Meeting location:  behind the Mills Montessori School at 1400 Hillside Blvd in South San Francisco
View Google Map


Environmental Groups Concerned About Endocrine Disrupting Chemical

Washington, DC, September 14, 2011 – The US Environmental Protection Agency (EPA) today announced it is seeking public comments regarding a potential ban on Atrazine, one of the most widely used herbicides in the United States. The chemical, produced by Swiss agrochemical company Syngenta, has been banned in the European Union since 2004, but 80 million pounds of it are applied in the USA each year. Atrazine is the most commonly detected pesticide in American groundwater. It is used primarily on corn, sugarcane, rice, sorghum and on golf courses and lawns. The EPA’s call for comments appeared in today’s Federal
Register, and were prompted by over 60,000 petition signatures and emails received from supporters of the nonprofit groups Save The Frogs, Center for Biological Diversity and Natural Resources Defense Council.

Atrazine is a potent endocrine disruptor that has been shown to cause immunosuppression, hermaphroditism and even complete sex reversal in male frogs at concentrations as low as 2.5 parts per billion. The chemical has been linked to reproductive defects in fish and prostate and breast cancer in laboratory rodents, and epidemiological studies suggest it is carcinogenic to humans. Atrazine is extremely persistent in the environment: it is still detectable in France 15 years after its last usage there. Over half a million pounds of Atrazine return to the Earth each year in rain and snow after it is caught in the airstream following spraying.

Atrazine has been under serious scrutiny over the past several years as an abundance of scientific literature on its harmful effects have been published by scientists at the USGS, the University of California, Berkeley and the University of South Florida. More recently, activists gathered at the steps of the EPA’s headquarters in
Washington, DC to raise awareness of the disappearance of amphibians and call for a federal ban on Atrazine on the occasion of the international Save The Frogs Day (April 29th, 2011). Amphibian populations worldwide have been declining at unprecedented rates, and nearly one-third of the world's amphibian species are threatened with extinction. “Atrazine is the 21st century’s DDT” says Dr. Kerry Kriger, Founder & Executive Director of SAVE THE FROGS!, America’s first and only public charity dedicated to protecting amphibians. Dr. Kriger led the Save The Frogs Day Rally and hand-delivered 10,012 petition signatures to the EPA’s Pesticide Division the following week.

“Now that we have the EPA’s attention, we are a large step closer towards protecting our food supply, our drinking water and our wildlife from this known endocrine-disruptor”, says Dr. Kriger.  “However, only a few percent of Americans have ever heard of Atrazine, so raising awareness of the issue is critical if we are to overcome
the lobbying power of the billion-dollar agro-chemical giants”.  Atrazine is produced by Syngenta, the world’s largest pesticide company, who reported over $11 billion in revenues in 2010.

Info and scientific publications on Atrazine:
Info on the April 29th, 2011 Save The Frogs Day Rally:
Info on the Petition Delivery:
View the Federal Register entry from the EPA:


7.  Feedback

Ann Halton:
Hello Jake,
Re: cars and bikes/ Alice Polesky's comment: I'm glad to see that you all realize that there is just as much bad behavior from auto drivers as bicyclists. I have been riding every day for most of my life. I'm over 40. Most of the other bicyclists seem to be under 25 and male. Many of them zoom past me, only inches away and without advance warning. Very rude! Plus I have a rather good view of something ;) I don't want to see because their pants are much too low on the waist.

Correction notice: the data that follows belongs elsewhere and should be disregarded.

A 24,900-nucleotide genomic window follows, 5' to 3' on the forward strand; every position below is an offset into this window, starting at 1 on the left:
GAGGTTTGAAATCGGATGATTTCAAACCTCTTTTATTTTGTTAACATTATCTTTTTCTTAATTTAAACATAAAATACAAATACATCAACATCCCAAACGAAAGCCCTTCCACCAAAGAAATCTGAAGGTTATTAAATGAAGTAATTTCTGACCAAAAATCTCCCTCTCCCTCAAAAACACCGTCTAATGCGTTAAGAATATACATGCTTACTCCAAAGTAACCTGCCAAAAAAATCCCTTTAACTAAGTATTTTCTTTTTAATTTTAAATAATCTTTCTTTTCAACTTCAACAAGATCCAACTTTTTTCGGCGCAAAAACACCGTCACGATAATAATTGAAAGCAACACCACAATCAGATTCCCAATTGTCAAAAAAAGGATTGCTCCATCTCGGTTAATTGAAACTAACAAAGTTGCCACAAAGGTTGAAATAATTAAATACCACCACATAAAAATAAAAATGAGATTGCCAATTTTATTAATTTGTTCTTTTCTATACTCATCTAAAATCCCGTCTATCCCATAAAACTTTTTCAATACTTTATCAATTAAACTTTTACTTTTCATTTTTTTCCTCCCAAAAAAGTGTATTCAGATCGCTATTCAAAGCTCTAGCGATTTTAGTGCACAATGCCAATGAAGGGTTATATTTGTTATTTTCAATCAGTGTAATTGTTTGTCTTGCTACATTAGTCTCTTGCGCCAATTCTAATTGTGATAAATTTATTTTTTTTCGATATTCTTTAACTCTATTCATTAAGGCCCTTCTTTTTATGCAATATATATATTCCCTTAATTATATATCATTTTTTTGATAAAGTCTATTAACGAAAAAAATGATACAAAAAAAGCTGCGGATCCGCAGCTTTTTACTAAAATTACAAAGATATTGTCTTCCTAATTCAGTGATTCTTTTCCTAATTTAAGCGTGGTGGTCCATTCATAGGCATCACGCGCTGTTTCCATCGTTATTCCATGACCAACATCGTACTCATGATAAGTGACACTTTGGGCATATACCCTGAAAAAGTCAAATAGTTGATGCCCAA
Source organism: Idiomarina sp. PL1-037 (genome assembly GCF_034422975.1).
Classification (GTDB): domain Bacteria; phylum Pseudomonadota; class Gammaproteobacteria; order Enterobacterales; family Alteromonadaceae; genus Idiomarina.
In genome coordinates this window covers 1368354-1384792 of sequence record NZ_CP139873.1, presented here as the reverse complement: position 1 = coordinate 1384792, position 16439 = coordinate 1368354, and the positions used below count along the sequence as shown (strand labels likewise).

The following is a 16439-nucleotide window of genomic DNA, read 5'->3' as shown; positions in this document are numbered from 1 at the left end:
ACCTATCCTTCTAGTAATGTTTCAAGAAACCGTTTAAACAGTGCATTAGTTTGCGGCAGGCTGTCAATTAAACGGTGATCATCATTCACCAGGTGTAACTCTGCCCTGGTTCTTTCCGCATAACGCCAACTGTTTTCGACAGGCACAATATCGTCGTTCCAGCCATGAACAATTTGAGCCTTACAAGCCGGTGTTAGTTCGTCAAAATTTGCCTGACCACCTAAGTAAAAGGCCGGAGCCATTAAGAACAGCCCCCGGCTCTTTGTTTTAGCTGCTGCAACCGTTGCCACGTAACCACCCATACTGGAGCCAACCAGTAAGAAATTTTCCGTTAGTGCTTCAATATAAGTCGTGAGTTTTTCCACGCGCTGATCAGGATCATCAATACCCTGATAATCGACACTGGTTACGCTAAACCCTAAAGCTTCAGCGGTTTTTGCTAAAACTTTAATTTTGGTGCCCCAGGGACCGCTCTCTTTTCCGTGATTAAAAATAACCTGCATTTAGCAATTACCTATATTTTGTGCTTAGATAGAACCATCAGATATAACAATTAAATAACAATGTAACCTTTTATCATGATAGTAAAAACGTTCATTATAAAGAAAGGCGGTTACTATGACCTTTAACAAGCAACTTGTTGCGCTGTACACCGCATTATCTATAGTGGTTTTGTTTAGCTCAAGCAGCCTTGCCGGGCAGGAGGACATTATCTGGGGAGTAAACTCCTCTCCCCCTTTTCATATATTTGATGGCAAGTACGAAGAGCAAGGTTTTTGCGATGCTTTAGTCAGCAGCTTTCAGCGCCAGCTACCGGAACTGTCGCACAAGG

Every single day I see at least one auto driver looking down at their (pick your electronic device of choice) while the vehicle is moving! And 'newsflash' to all you who hold a cell phone while driving: You can't do it and drive safely! I've owned cars. I don't even like to talk to the person next to me while driving, let alone use a cell phone.
I've seen many people with children in the car playing with electronics!
Every evening on the way home I have at least one of the following things happen: car passes me within inches (terrifying! The law is that a vehicle must leave at least 3'), or car then gets in front of me and brakes, or angry drivers (always male) yell "Fat ass -----!" , and/or they honk at me, which is very dangerous because it is startling and may cause me to lose my balance. I'm usually carrying a heavy load, which makes balancing  even trickier.
And as for cycling in Britain, British people were not raised with this arrogant, entitled, macho 'I'm King of the Road" attitude. They share the road because they are kinder, better behaved, more considerate, more civilized, more educated, more respectful and not so arrogant as Americans. Why? Because they were taught good behavior as  children. I know this from personal experience.
When you look at a young cyclist who has peeved you off, please consider that if they are under 30, they were probably spoiled and poorly disciplined, if at all.
I have also noticed that in contrast, cyclists older than myself are very polite and friendly, but regrettably few and far between. Who can blame them? It takes nerves of steel to commute by bike.

Keith McAllister:
Jake, You repeat again the claim that “...grasses are superior in this respect [carbon sequestration] to that produced and sequestered by trees and forests.”  I would still like to see some scientific support for that counter-intuitive claim.
The long quote from “The Miracle of Pasture” is not from a scientist, and doesn’t cite any science.  It comes from Animal Welfare Approved, which is an organization of livestock producers.